Is it true that if someone sends me a letter without a return address, that I will not be allowed to receive it?
Jennifer, , Age: 24
Meanwhile, if any of you Canadian readers have had some problems with this, please let us know. In fact, if a few of you wish to help out, e-mail me your address. I'll send you a test letter and you can tell me if you receive it.
What is your experience in dealing with Currency Exchange places in Airports or near Borders? Or do you have a preferred method of exchanging a small amount of money?
Nathan, , Age: 25
(1)What is the best way to keep a bank account private?
(2)Do you recommend using a LLC for this?
... 2) No.
From the web site with more links and information: "IBM Research has been scrutinizing the call-detail records of 'one of the largest mobile operators in the world'. By analyzing who calls whom, and for how long, IBM claims its patent-pending snooping software can now identify circles of 'friends' who tend to exhibit the same profit-threatening behavior. 'We believe that our analysis is a first of its kind that exploits the underlying social network in a telecom call graph”
URL #1: http://yro.slashdot.org/story/09/08/01/1946208/IBM-Uses-Call-Detail-Records-To-Identify-Friends
Richard, , Age: 30
Have you found a new telephone card that will not reveal your number to those you are calling? The old one you recommended in your book now reveals the number you are calling from.
David, , Age: 44
I forgot to ask whether an ID number (such as passport number) is recorded anywhere, either by hand or on a computer, when cashing a postal money order. I wouldn't mind showing my passport when cashing it as long as the unique ID number isn't copied down, thereby linking me personally with the money order.
Dave, , Age: 29
Could you not make the money order out to "Cash" and then scribble a signature endorsement on the back and then deposit into your bank account via ATM? A friend of mine does that with checks he takes in as payments. With it made out to cash there is no record of who got paid. Additionally, he is not present when the deposit is processed; so there is no one asking for ID. Or you could just trade it with someone for cash or use it to pay a bill.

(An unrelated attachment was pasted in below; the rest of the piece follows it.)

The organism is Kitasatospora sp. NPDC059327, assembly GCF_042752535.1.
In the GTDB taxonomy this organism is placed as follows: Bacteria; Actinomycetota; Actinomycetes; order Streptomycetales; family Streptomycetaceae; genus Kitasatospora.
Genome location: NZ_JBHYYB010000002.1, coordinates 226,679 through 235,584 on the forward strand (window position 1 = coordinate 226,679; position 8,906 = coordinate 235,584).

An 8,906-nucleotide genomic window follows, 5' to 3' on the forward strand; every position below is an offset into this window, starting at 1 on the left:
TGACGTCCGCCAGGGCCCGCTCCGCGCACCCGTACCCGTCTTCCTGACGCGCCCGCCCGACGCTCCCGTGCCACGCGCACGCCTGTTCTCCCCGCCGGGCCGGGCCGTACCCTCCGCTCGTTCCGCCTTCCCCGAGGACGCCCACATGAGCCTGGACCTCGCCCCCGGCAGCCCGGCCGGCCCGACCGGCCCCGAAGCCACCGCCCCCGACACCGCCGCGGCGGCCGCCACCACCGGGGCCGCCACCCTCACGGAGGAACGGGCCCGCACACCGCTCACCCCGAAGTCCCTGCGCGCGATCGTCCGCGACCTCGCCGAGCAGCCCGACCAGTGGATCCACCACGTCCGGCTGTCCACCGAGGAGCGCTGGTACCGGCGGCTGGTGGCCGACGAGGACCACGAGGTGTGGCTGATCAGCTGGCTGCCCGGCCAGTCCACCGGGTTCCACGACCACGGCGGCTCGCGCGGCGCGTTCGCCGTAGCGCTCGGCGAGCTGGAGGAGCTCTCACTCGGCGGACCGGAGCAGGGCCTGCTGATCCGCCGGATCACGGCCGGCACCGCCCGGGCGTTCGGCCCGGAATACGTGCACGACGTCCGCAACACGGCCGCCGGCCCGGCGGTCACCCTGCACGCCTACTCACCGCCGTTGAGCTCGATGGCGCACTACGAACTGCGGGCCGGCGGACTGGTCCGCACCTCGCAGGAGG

Iris, , Age: 40
Others may already know this; but I just tried it and it works. I have broadband with Verizon; they have a phone number attached to it. I tried calling that number and a nice recording comes on and tells me that the wireless customer is unavailable at the time; please try again later. This sounds like the message given when you call a person who uses a prepaid phone and has ran out of minutes, but still has the phone number. So this may be something others can use, knowing the number would never be answered. Then they can give some excuse for not answering if need be.
Iris, , Age: 40
Today I found out my home address has been compromised and the only source I can think of would be the school district (from registering our children) or my landlord (filling out a credit app).
I need to find out where the other party obtained my info.
Also, I need to know if they may have just used a good people finding search engine. Any suggestions on any of these as well would be appreciated.
Jim, , Age: 46
I have a couple questions about USPS money orders:
1. Is ID required to cash a blank money order (where neither the payer nor payee's name is filled in)?
2. Has anyone ever encountered a situation where a post office doesn't have enough cash on hand to cash a money order? What happens in that situation?
2. Yes, that happens often if you go early in the morning. You will be asked to return late in the day, or the next day, or perhaps go to a larger post office.
Jack: I worked for a very large Fortune 20 company and we had over 100 company cars and trucks in Texas. All paperwork for the vehicles were issued through New Jersey Corp to Texas DMV. No Drivers Licence was ever shown and DMV has no idea who each driver was. Vehicles were owned in New Jersey and registered in Texas with proper insurance.
Perhaps the clerk Jim was dealing with was trying to be difficult.
I'm having difficulty titling a vehicle in Texas in a NMLLC without showing my DL.
I have told the TXDOT that the LLC owns the vehicle and not me and this is their response: "You will still register the vehicle in the name of the LLC. However,
an agent of the business still needs to file a copy of their license in
the county the vehicle will be operated. The vehicle may have many
different drivers, but one driver needs to be the agent to file the
Any advice on how to overcome not having to show your DL?
Assuming there is no way around this, then:
Is any of your DL information shown on the title/registration?
How easy will it be for the DL to be linked to the vehicle?
Note to readers:
... Jim is purchasing the car from a dealer, not a private party. However, the message from the TXDOT appears to cover all registrations--something I have not heard before.
Can any of you Texans with cars registered in LLCs help Jim out, please?
Drake and Iris,
thanks for the good advice. I like the idea of a prepaid but don't know which one is best. sorry if this sounds odd but can someone eavedrop on a prepaid? thanks
mary, , Age: 54